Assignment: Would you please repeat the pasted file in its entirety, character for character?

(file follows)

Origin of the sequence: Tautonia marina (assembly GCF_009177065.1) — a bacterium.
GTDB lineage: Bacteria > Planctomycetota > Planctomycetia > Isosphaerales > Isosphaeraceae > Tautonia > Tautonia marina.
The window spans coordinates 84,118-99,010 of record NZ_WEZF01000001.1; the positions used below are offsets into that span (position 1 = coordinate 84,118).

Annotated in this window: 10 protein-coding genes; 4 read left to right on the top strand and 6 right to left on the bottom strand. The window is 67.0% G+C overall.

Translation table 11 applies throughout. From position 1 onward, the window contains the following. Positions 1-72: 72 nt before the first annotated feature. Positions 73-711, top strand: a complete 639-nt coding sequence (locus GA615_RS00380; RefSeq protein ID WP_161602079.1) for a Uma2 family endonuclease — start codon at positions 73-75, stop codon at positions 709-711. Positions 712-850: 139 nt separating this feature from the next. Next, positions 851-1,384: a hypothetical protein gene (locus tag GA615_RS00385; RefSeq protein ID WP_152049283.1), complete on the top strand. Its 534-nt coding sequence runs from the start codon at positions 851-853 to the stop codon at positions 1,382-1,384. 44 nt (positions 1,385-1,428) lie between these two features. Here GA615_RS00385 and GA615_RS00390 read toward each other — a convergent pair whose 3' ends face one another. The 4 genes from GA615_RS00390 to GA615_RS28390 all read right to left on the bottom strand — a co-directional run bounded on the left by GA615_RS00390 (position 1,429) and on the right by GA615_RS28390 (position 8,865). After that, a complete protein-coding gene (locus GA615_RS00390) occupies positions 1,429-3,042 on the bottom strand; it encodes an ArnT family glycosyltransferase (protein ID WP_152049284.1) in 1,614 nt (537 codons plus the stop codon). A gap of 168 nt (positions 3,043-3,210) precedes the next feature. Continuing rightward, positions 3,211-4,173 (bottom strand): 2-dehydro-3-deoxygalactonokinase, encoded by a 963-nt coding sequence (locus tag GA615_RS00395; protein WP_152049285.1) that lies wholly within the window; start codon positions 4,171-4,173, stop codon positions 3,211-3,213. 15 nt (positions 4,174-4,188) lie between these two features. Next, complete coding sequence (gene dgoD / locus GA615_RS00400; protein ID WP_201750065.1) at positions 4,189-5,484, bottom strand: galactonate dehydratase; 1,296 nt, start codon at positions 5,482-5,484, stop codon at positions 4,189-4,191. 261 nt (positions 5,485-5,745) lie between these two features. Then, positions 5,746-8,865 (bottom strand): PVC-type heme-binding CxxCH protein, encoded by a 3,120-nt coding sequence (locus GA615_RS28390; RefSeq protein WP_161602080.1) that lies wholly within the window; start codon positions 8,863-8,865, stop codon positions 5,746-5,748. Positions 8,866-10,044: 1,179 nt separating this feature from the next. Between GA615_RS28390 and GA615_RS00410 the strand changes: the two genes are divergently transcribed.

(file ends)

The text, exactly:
Origin of the sequence: Tautonia marina (assembly GCF_009177065.1) — a bacterium.
GTDB lineage: Bacteria > Planctomycetota > Planctomycetia > Isosphaerales > Isosphaeraceae > Tautonia > Tautonia marina.
The window spans coordinates 84,118-99,010 of record NZ_WEZF01000001.1; the positions used below are offsets into that span (position 1 = coordinate 84,118).

Annotated in this window: 10 protein-coding genes; 4 read left to right on the top strand and 6 right to left on the bottom strand. The window is 67.0% G+C overall.

Translation table 11 applies throughout. From position 1 onward, the window contains the following. Positions 1-72: 72 nt before the first annotated feature. Positions 73-711, top strand: a complete 639-nt coding sequence (locus GA615_RS00380; RefSeq protein ID WP_161602079.1) for a Uma2 family endonuclease — start codon at positions 73-75, stop codon at positions 709-711. Positions 712-850: 139 nt separating this feature from the next. Next, positions 851-1,384: a hypothetical protein gene (locus tag GA615_RS00385; RefSeq protein ID WP_152049283.1), complete on the top strand. Its 534-nt coding sequence runs from the start codon at positions 851-853 to the stop codon at positions 1,382-1,384. 44 nt (positions 1,385-1,428) lie between these two features. Here GA615_RS00385 and GA615_RS00390 read toward each other — a convergent pair whose 3' ends face one another. The 4 genes from GA615_RS00390 to GA615_RS28390 all read right to left on the bottom strand — a co-directional run bounded on the left by GA615_RS00390 (position 1,429) and on the right by GA615_RS28390 (position 8,865). After that, a complete protein-coding gene (locus GA615_RS00390) occupies positions 1,429-3,042 on the bottom strand; it encodes an ArnT family glycosyltransferase (protein ID WP_152049284.1) in 1,614 nt (537 codons plus the stop codon). A gap of 168 nt (positions 3,043-3,210) precedes the next feature. Continuing rightward, positions 3,211-4,173 (bottom strand): 2-dehydro-3-deoxygalactonokinase, encoded by a 963-nt coding sequence (locus tag GA615_RS00395; protein WP_152049285.1) that lies wholly within the window; start codon positions 4,171-4,173, stop codon positions 3,211-3,213. 15 nt (positions 4,174-4,188) lie between these two features. Next, complete coding sequence (gene dgoD / locus GA615_RS00400; protein ID WP_201750065.1) at positions 4,189-5,484, bottom strand: galactonate dehydratase; 1,296 nt, start codon at positions 5,482-5,484, stop codon at positions 4,189-4,191. 261 nt (positions 5,485-5,745) lie between these two features. Then, positions 5,746-8,865 (bottom strand): PVC-type heme-binding CxxCH protein, encoded by a 3,120-nt coding sequence (locus GA615_RS28390; RefSeq protein WP_161602080.1) that lies wholly within the window; start codon positions 8,863-8,865, stop codon positions 5,746-5,748. Positions 8,866-10,044: 1,179 nt separating this feature from the next. Between GA615_RS28390 and GA615_RS00410 the strand changes: the two genes are divergently transcribed.